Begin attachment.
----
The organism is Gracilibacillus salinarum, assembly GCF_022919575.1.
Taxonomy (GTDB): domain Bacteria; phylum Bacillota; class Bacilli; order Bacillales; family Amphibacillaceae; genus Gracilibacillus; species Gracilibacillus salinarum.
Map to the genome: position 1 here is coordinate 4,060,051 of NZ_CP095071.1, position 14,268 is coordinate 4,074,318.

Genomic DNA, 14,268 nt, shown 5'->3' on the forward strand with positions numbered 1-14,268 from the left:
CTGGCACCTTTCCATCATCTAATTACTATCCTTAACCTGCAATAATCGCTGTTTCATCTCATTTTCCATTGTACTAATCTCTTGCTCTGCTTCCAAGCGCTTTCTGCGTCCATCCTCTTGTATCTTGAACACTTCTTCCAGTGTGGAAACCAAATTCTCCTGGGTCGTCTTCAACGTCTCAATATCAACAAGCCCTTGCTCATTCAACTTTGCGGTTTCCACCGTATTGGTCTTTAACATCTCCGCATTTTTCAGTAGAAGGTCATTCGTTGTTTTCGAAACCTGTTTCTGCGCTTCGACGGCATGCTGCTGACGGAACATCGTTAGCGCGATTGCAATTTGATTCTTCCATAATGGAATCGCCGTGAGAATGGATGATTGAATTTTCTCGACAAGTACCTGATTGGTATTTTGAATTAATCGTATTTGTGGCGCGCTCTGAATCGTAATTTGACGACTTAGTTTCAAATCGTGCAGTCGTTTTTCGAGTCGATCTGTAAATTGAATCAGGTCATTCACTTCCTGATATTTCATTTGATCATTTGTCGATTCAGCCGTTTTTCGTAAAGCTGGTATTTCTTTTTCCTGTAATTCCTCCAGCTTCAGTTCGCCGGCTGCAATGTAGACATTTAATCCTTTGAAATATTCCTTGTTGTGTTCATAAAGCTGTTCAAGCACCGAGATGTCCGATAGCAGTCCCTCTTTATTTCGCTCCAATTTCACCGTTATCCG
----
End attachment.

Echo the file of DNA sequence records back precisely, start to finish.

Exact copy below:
The organism is Gracilibacillus salinarum, assembly GCF_022919575.1.
Taxonomy (GTDB): domain Bacteria; phylum Bacillota; class Bacilli; order Bacillales; family Amphibacillaceae; genus Gracilibacillus; species Gracilibacillus salinarum.
Map to the genome: position 1 here is coordinate 4,060,051 of NZ_CP095071.1, position 14,268 is coordinate 4,074,318.

Genomic DNA, 14,268 nt, shown 5'->3' on the forward strand with positions numbered 1-14,268 from the left:
CTGGCACCTTTCCATCATCTAATTACTATCCTTAACCTGCAATAATCGCTGTTTCATCTCATTTTCCATTGTACTAATCTCTTGCTCTGCTTCCAAGCGCTTTCTGCGTCCATCCTCTTGTATCTTGAACACTTCTTCCAGTGTGGAAACCAAATTCTCCTGGGTCGTCTTCAACGTCTCAATATCAACAAGCCCTTGCTCATTCAACTTTGCGGTTTCCACCGTATTGGTCTTTAACATCTCCGCATTTTTCAGTAGAAGGTCATTCGTTGTTTTCGAAACCTGTTTCTGCGCTTCGACGGCATGCTGCTGACGGAACATCGTTAGCGCGATTGCAATTTGATTCTTCCATAATGGAATCGCCGTGAGAATGGATGATTGAATTTTCTCGACAAGTACCTGATTGGTATTTTGAATTAATCGTATTTGTGGCGCGCTCTGAATCGTAATTTGACGACTTAGTTTCAAATCGTGCAGTCGTTTTTCGAGTCGATCTGTAAATTGAATCAGGTCATTCACTTCCTGATATTTCATTTGATCATTTGTCGATTCAGCCGTTTTTCGTAAAGCTGGTATTTCTTTTTCCTGTAATTCCTCCAGCTTCAGTTCGCCGGCTGCAATGTAGACATTTAATCCTTTGAAATATTCCTTGTTGTGTTCATAAAGCTGTTCAAGCACCGAGATGTCCGATAGCAGTCCCTCTTTATTTCGCTCCAATTTCACCGTTATCCG